Hoover may have known everyone’s secrets but, the film suggests, very few people knew his.  The film is narrated by a former FBI agent named Dwight Webb (Rip Torn).  Dwight talks about how he was kicked out of the FBI because it was discovered that he not only smoked but that he was having an adulterous affair with a secretary.  “You know how Hoover was about that sex stuff,” he says, his tone suggesting that there’s more to the story than just Hoover being a bit of a puritan.

We flash back to the 1920s.  We see a young Hoover (James Wainwright) as a part of the infamous Palmer Raids, an early effort by the Justice Department to track down and deport communist subversives.  Though Hoover disagrees with the legality of the Palmer Raids, he still plays his part and that loyalty is enough to eventually get him appointed, at the age of 29, to be the head of the agency that would eventually become the FBI.  Hoover may start out as a relatively idealistic man but it doesn’t take long for the fame and the power to go to his head.

Hoover (now played by Broderick Crawford) serves a number of Presidents, each one worse the one who proceeded him.  Franklin Delano Roosevelt (Howard Da Silva) is an avuncular despot while the Kennedy brothers (William Jordan as John and Michael Parks as Bobby) are two rich brats who think that they can control Hoover but who soon discover that Hoover is far more clever than they realize.  Hoover finds himself a man out-of-place in the 60s and the 70s,  Suddenly, he’s no longer everyone’s hero and people are starting to view the FBI as being not a force for law enforcement but instead an instrument of oppression.

Through it all, Hoover remains an enigma.  He demands a lot of from his agents but he resents them if they’re too successful.  Melvin Purvis (Michael Sacks) might find fame for leading the manhunt that took down Dillinger but he’s driven to suicide by Hoover’s cruel treatment.  Unlike Clint Eastwood’s film about Hoover, The Private Files of J. Edgar Hoover suggests that Hoover was not gay but that instead, that he was so repressed that he was essentially asexual.  When one woman throws herself at him, he accuses her of being a subversive and demands to know how anyone could find him attractive.  He’s closest to his mother and when she dies, he shuts off his emotions.  His own power, for better and worse, becomes the one thing that he loves.  He’s married to the FBI and he often behaves like an abusive spouse.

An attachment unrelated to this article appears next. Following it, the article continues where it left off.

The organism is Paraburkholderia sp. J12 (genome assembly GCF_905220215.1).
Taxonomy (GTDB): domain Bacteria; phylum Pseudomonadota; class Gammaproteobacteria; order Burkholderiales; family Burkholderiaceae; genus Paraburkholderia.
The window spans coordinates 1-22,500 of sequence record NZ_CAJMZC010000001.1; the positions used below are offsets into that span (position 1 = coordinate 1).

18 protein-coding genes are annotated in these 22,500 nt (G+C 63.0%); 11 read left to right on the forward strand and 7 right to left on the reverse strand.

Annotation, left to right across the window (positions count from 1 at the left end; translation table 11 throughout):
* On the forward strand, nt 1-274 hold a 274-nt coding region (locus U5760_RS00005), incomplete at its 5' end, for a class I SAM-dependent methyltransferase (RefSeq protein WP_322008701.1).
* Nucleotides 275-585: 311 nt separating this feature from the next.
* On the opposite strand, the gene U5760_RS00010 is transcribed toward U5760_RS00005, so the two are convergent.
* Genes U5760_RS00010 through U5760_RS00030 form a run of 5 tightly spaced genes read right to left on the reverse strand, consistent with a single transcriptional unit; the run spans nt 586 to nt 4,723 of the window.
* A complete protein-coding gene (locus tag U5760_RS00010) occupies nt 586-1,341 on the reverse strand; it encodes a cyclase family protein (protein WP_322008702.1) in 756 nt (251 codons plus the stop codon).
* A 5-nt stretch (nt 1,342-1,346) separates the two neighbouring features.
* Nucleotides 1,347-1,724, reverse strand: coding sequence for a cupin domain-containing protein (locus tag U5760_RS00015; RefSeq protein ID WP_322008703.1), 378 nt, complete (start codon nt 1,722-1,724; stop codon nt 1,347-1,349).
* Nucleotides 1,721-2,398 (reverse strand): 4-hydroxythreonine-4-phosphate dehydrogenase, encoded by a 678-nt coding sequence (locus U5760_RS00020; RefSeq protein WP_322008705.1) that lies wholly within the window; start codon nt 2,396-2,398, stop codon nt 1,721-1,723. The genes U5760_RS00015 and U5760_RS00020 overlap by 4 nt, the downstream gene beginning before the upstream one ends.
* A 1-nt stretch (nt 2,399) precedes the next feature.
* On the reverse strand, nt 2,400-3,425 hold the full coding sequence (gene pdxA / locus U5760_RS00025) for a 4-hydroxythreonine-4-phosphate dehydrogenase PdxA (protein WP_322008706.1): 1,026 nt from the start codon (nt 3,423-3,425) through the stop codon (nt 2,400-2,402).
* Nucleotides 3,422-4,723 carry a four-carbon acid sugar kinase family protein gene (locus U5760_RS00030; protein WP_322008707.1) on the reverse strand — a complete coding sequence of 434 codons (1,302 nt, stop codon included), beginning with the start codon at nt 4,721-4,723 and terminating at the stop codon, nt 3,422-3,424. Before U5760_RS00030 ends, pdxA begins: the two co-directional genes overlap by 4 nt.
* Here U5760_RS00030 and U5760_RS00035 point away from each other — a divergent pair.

The Private Files of J. Edgar Hoover is an interesting film.  It’s an attempt to do a huge American epic on a less than epic budget.  At the start of the film, the low budget is undeniably distracting.  The 1920s are essentially represented by a back lot and two old cars.  The scenes of the FBI dealing with gangsters like Dillinger and Creepy Karpis feel awkward and slapdash.  But, as the film’s timeline gets closer to what was then the modern era, the film’s story tightens up and so does Larry Cohen’s direction.  (One get the feeling that Cohen was, perhaps understandably, more interested in the Hoover of the 60s and the 70s than the Hoover of the 20s and 30s.  There’s a sharpness to the second half of the movie that is just missing from the first half.)  Broderick Crawford gives a chilling performance as a man who is determined to hold onto his power, just for the sake of having it.  The scenes were Hoover and Bobby Kennedy snap at each other have a charge that’s missing from the first half of the film.  Michael Parks does a great job portraying RFK as basically being a spoiled jerk while Crawford seems to relish the chance to play up the resentful, bitter old man aspects of Hoover’s personality.  The film ultimately suggests that whether the audience previously admired RFK or whether they previously admired Hoover, they were all essentially duped.